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Reactive Arthritis and Strongyloides

G. Forzy, MD; J. L. Dhondt, MD, PhD; O. Leloire, MD; J. Shayeb, MD; G. Vincent, MD
JAMA. 1988;259(17):2546-2547. doi:10.1001/jama.1988.03720170022024.
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To the Editor.  —Reactive arthritis induced by parasitic infestation is rare,1,2 but this condition has to be kept in mind since a specific antiparasitic treatment is effective. We describe herein a patient with reactive arthritis caused by Strongyloides stercoralis.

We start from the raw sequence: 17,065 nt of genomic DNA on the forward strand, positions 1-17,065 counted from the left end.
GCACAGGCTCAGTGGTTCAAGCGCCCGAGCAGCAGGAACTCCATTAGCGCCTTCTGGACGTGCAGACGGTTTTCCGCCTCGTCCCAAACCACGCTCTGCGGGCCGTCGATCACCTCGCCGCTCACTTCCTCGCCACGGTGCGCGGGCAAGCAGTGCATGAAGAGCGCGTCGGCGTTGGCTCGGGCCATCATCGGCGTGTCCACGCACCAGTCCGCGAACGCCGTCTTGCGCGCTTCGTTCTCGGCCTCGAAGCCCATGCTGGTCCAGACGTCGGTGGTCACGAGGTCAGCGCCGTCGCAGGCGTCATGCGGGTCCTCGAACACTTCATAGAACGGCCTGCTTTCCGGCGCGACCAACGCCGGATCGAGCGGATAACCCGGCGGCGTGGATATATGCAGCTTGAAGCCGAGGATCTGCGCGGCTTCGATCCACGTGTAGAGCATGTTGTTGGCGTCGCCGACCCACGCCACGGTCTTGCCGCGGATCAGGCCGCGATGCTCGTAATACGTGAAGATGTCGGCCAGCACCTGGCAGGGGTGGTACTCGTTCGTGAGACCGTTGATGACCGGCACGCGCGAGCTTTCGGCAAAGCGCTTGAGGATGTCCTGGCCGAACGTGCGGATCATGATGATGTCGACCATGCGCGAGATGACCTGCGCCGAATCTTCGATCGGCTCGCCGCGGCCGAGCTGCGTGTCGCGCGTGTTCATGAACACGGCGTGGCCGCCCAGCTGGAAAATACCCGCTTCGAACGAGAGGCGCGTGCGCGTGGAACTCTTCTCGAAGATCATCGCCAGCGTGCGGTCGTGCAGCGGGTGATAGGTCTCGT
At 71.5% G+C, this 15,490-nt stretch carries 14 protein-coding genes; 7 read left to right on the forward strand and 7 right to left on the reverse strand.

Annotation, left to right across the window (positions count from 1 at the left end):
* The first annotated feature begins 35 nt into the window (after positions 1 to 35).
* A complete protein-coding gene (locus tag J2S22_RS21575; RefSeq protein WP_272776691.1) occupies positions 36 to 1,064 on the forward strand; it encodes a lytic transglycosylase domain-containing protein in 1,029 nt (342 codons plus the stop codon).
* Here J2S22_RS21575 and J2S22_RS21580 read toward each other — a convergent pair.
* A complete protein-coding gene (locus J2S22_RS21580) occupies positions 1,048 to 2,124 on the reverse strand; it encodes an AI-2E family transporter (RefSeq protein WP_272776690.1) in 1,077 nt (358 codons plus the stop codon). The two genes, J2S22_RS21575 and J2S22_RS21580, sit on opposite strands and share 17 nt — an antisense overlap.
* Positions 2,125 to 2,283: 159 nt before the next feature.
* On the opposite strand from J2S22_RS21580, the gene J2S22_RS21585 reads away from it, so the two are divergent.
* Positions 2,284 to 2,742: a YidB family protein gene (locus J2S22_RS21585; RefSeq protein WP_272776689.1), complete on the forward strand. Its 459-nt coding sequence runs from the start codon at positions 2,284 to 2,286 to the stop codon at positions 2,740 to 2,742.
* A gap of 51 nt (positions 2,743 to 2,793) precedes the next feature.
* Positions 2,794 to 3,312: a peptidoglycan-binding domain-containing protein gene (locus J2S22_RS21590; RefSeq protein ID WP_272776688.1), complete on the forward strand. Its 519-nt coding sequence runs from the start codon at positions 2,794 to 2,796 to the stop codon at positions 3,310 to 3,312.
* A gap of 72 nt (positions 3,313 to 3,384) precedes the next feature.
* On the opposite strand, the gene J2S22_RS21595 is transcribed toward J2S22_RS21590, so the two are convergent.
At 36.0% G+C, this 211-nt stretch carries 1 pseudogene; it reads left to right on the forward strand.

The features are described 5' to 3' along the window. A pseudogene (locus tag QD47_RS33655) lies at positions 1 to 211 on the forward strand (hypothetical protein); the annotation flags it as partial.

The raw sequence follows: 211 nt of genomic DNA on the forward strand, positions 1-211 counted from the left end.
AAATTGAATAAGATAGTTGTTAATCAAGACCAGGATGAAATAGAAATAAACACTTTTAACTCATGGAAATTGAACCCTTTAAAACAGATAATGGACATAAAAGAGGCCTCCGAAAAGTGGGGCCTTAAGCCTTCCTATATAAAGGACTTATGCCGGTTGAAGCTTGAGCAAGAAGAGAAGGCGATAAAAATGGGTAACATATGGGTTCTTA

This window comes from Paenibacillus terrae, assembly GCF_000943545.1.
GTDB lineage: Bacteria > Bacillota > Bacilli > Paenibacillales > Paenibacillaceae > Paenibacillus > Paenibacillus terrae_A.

Report of a Case.  —A 31-year-old dental hygienist had an unremarkable medical or surgical history, except for a trip to Mexico three months before seeing us. He consulted us following the recent acute appearance of arthritis. The symptoms were polyarticular and symmetrical and principally involved the distal joints. The onset of arthritis had been accompanied by fever (temperature, 39.5°C) and asthenia. His condition improved following treatment with aspirin (acetylsalicylic acid) (3 g/d for three days) and at that time signs of arthritis were restricted to the right shoulder and knee. His erythrocyte sedimentation rate remained elevated; he had leukocytosis (18.0 × 109 cells per liter [18 000/mm3]) and

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